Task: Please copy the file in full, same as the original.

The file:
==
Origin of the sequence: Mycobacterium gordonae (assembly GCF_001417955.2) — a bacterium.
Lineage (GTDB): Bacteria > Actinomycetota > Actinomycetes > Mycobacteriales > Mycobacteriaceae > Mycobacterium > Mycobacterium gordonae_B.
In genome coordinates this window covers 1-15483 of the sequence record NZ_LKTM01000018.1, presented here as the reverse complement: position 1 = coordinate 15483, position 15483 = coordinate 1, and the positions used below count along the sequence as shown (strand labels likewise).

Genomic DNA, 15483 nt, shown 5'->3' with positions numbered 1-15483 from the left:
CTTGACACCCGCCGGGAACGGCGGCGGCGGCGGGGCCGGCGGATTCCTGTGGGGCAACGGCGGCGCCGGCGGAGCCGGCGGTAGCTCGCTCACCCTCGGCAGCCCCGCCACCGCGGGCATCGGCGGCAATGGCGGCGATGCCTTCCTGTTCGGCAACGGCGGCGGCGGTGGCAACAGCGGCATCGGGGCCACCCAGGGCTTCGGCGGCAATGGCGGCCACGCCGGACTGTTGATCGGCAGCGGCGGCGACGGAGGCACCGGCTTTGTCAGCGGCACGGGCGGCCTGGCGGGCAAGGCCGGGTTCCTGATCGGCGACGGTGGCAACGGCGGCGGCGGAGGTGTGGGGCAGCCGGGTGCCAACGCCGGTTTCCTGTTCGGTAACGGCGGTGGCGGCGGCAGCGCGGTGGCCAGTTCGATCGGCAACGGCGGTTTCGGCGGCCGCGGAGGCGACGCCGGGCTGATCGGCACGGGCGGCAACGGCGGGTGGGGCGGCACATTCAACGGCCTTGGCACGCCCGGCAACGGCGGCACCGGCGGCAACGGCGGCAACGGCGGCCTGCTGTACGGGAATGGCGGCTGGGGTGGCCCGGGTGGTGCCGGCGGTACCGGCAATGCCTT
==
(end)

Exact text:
Origin of the sequence: Mycobacterium gordonae (assembly GCF_001417955.2) — a bacterium.
Lineage (GTDB): Bacteria > Actinomycetota > Actinomycetes > Mycobacteriales > Mycobacteriaceae > Mycobacterium > Mycobacterium gordonae_B.
In genome coordinates this window covers 1-15483 of the sequence record NZ_LKTM01000018.1, presented here as the reverse complement: position 1 = coordinate 15483, position 15483 = coordinate 1, and the positions used below count along the sequence as shown (strand labels likewise).

Genomic DNA, 15483 nt, shown 5'->3' with positions numbered 1-15483 from the left:
CTTGACACCCGCCGGGAACGGCGGCGGCGGCGGGGCCGGCGGATTCCTGTGGGGCAACGGCGGCGCCGGCGGAGCCGGCGGTAGCTCGCTCACCCTCGGCAGCCCCGCCACCGCGGGCATCGGCGGCAATGGCGGCGATGCCTTCCTGTTCGGCAACGGCGGCGGCGGTGGCAACAGCGGCATCGGGGCCACCCAGGGCTTCGGCGGCAATGGCGGCCACGCCGGACTGTTGATCGGCAGCGGCGGCGACGGAGGCACCGGCTTTGTCAGCGGCACGGGCGGCCTGGCGGGCAAGGCCGGGTTCCTGATCGGCGACGGTGGCAACGGCGGCGGCGGAGGTGTGGGGCAGCCGGGTGCCAACGCCGGTTTCCTGTTCGGTAACGGCGGTGGCGGCGGCAGCGCGGTGGCCAGTTCGATCGGCAACGGCGGTTTCGGCGGCCGCGGAGGCGACGCCGGGCTGATCGGCACGGGCGGCAACGGCGGGTGGGGCGGCACATTCAACGGCCTTGGCACGCCCGGCAACGGCGGCACCGGCGGCAACGGCGGCAACGGCGGCCTGCTGTACGGGAATGGCGGCTGGGGTGGCCCGGGTGGTGCCGGCGGTACCGGCAATGCCTT